The Malawi government has reversed the shoot to kill directive which late President Bingu wa Mutharika imposed on the police service.
Home Affairs Minister Mr Uladi Mussa told the media that capital hill has reconsidered and abandoned the order that Malawi Police execute killing of criminal suspects through shooting.
“That policy is no more. We don’t want our police to shoot anybody; they should do anything possible to catch them for trial and not immediately giving the judgment of killing,” said Mussa.
The Mutharika directive drew criticism from both local and international human rights activists.
According to Mussa, government is currently restoring the lost integrity of the Malawi Police.
“We want our police to respect human rights and that they should regard Malawians as human beings. The police are there to protect Malawians and not to kill them,” he said.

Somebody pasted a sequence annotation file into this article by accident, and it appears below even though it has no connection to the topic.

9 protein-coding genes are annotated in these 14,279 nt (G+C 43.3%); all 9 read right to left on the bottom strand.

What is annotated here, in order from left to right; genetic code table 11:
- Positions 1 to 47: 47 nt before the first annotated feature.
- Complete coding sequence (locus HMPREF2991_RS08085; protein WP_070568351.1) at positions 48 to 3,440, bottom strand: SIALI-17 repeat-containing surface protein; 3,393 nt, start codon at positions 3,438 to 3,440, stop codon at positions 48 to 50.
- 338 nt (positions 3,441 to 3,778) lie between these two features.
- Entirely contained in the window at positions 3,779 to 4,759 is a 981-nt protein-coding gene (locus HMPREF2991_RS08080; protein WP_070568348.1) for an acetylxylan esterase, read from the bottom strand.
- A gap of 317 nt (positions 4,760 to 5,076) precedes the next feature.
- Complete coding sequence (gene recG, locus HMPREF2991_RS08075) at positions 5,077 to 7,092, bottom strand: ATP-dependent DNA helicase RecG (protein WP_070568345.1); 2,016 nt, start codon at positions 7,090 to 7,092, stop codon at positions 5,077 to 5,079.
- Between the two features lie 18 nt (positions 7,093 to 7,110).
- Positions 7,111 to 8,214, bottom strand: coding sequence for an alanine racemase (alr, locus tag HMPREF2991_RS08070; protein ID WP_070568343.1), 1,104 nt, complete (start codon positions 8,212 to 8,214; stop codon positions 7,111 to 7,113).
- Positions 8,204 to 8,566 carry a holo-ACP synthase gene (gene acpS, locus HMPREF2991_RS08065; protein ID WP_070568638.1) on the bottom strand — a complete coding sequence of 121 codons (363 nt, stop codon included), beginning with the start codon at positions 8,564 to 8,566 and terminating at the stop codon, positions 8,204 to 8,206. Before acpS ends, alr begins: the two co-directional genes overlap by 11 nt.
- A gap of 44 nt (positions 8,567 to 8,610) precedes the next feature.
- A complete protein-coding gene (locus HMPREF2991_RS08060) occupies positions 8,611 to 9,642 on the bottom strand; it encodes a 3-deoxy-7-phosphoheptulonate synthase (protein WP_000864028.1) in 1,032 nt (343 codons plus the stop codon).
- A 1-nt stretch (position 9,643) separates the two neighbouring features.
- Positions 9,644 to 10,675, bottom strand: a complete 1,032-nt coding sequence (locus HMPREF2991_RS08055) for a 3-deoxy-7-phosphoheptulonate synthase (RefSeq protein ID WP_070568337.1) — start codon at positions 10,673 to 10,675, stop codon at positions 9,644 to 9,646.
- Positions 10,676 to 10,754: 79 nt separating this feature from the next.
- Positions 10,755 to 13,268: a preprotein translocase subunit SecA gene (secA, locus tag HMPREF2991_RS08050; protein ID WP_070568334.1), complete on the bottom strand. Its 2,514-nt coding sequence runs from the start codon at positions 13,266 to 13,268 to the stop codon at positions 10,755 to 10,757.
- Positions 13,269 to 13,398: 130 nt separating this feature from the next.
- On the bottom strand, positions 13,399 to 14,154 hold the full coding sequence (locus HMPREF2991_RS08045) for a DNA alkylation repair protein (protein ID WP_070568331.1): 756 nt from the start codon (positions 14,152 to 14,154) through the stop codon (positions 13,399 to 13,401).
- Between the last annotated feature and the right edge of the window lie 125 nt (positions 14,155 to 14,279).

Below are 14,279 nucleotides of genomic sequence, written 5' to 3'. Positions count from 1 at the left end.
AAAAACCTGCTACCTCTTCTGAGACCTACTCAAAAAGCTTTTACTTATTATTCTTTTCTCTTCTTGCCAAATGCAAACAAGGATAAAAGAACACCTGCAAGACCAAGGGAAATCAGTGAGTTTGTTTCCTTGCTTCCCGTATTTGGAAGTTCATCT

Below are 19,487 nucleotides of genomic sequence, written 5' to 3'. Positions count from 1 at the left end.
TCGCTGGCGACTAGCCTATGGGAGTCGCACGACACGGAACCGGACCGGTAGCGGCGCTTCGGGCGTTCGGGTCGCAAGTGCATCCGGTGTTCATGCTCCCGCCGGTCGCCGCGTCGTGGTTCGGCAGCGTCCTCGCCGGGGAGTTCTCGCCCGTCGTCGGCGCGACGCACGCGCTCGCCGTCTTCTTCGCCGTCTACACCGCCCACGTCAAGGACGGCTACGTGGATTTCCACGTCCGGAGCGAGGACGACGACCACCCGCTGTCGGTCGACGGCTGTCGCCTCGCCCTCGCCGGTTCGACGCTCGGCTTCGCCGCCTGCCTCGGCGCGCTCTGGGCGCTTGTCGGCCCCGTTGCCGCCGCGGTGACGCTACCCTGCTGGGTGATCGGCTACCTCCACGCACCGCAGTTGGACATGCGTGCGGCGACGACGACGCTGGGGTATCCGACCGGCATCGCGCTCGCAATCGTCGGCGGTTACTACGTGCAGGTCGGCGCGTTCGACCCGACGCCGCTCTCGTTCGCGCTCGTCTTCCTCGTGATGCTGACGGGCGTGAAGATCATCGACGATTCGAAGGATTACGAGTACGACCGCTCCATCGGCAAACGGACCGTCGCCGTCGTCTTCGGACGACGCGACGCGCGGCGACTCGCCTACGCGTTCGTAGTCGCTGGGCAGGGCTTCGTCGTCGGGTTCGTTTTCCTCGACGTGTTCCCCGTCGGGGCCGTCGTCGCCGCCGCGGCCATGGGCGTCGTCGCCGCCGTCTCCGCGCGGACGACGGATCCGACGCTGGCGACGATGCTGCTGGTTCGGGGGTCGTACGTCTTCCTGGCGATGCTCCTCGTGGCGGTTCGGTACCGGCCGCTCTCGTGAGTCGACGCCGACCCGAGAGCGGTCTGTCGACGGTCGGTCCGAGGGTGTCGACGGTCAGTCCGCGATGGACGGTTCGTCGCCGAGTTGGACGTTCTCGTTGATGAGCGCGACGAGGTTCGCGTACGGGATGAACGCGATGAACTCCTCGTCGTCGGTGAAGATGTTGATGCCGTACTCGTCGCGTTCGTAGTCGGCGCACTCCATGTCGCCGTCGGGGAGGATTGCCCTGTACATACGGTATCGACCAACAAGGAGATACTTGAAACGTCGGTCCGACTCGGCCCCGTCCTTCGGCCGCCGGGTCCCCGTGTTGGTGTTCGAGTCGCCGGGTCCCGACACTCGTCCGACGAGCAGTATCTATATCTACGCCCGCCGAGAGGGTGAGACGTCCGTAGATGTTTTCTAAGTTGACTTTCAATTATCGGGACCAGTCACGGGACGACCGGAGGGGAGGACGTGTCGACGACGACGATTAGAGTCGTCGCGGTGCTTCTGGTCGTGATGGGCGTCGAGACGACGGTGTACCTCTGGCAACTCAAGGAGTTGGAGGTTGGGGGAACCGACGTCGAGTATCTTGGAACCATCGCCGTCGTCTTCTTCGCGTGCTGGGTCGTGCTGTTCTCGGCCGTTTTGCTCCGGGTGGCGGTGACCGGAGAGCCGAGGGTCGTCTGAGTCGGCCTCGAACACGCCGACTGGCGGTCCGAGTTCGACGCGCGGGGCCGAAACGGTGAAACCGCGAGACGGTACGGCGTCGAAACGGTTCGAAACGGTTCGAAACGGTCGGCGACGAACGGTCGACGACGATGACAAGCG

During the July 20 demonstration last year, police shot and killed 20 people, a development which questioned the law enforcers’ respect for the value of life and professionalism in the use of live fire arms.
Meanwhile, a commission of inquiry formed to probe the 7/20 incident has presented its findings to President Joyce Banda.